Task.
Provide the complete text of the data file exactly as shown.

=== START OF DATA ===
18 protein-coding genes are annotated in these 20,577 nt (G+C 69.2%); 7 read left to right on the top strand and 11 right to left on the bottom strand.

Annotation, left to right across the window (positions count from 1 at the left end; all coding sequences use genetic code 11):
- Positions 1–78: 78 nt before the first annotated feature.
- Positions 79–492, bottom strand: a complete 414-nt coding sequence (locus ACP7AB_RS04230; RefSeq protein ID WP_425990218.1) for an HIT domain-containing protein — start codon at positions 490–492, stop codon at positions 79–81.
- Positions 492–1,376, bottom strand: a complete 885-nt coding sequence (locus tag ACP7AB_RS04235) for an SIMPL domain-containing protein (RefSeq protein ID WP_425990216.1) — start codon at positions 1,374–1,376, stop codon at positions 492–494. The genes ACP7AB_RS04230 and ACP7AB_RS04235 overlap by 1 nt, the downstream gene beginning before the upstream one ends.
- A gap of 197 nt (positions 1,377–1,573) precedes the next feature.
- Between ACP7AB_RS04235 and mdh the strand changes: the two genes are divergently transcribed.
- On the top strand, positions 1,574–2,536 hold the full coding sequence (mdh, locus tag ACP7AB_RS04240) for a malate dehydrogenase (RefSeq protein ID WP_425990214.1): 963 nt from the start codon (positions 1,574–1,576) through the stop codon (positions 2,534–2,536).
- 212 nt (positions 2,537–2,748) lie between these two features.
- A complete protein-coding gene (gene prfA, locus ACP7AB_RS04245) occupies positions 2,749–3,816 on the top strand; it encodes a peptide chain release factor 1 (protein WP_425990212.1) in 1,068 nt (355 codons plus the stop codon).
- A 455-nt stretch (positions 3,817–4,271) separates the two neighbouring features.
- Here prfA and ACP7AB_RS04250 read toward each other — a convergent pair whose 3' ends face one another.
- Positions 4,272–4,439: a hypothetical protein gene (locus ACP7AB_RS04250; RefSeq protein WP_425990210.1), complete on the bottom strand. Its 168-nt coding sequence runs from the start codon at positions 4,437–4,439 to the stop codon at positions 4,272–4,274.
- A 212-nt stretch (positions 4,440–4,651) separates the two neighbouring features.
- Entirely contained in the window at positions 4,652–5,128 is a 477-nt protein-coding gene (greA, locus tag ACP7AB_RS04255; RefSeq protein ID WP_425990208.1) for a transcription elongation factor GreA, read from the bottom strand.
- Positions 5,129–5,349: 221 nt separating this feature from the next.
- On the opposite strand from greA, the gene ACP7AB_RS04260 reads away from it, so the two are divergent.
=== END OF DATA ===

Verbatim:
18 protein-coding genes are annotated in these 20,577 nt (G+C 69.2%); 7 read left to right on the top strand and 11 right to left on the bottom strand.

Annotation, left to right across the window (positions count from 1 at the left end; all coding sequences use genetic code 11):
- Positions 1–78: 78 nt before the first annotated feature.
- Positions 79–492, bottom strand: a complete 414-nt coding sequence (locus ACP7AB_RS04230; RefSeq protein ID WP_425990218.1) for an HIT domain-containing protein — start codon at positions 490–492, stop codon at positions 79–81.
- Positions 492–1,376, bottom strand: a complete 885-nt coding sequence (locus tag ACP7AB_RS04235) for an SIMPL domain-containing protein (RefSeq protein ID WP_425990216.1) — start codon at positions 1,374–1,376, stop codon at positions 492–494. The genes ACP7AB_RS04230 and ACP7AB_RS04235 overlap by 1 nt, the downstream gene beginning before the upstream one ends.
- A gap of 197 nt (positions 1,377–1,573) precedes the next feature.
- Between ACP7AB_RS04235 and mdh the strand changes: the two genes are divergently transcribed.
- On the top strand, positions 1,574–2,536 hold the full coding sequence (mdh, locus tag ACP7AB_RS04240) for a malate dehydrogenase (RefSeq protein ID WP_425990214.1): 963 nt from the start codon (positions 1,574–1,576) through the stop codon (positions 2,534–2,536).
- 212 nt (positions 2,537–2,748) lie between these two features.
- A complete protein-coding gene (gene prfA, locus ACP7AB_RS04245) occupies positions 2,749–3,816 on the top strand; it encodes a peptide chain release factor 1 (protein WP_425990212.1) in 1,068 nt (355 codons plus the stop codon).
- A 455-nt stretch (positions 3,817–4,271) separates the two neighbouring features.
- Here prfA and ACP7AB_RS04250 read toward each other — a convergent pair whose 3' ends face one another.
- Positions 4,272–4,439: a hypothetical protein gene (locus ACP7AB_RS04250; RefSeq protein WP_425990210.1), complete on the bottom strand. Its 168-nt coding sequence runs from the start codon at positions 4,437–4,439 to the stop codon at positions 4,272–4,274.
- A 212-nt stretch (positions 4,440–4,651) separates the two neighbouring features.
- Entirely contained in the window at positions 4,652–5,128 is a 477-nt protein-coding gene (greA, locus tag ACP7AB_RS04255; RefSeq protein ID WP_425990208.1) for a transcription elongation factor GreA, read from the bottom strand.
- Positions 5,129–5,349: 221 nt separating this feature from the next.
- On the opposite strand from greA, the gene ACP7AB_RS04260 reads away from it, so the two are divergent.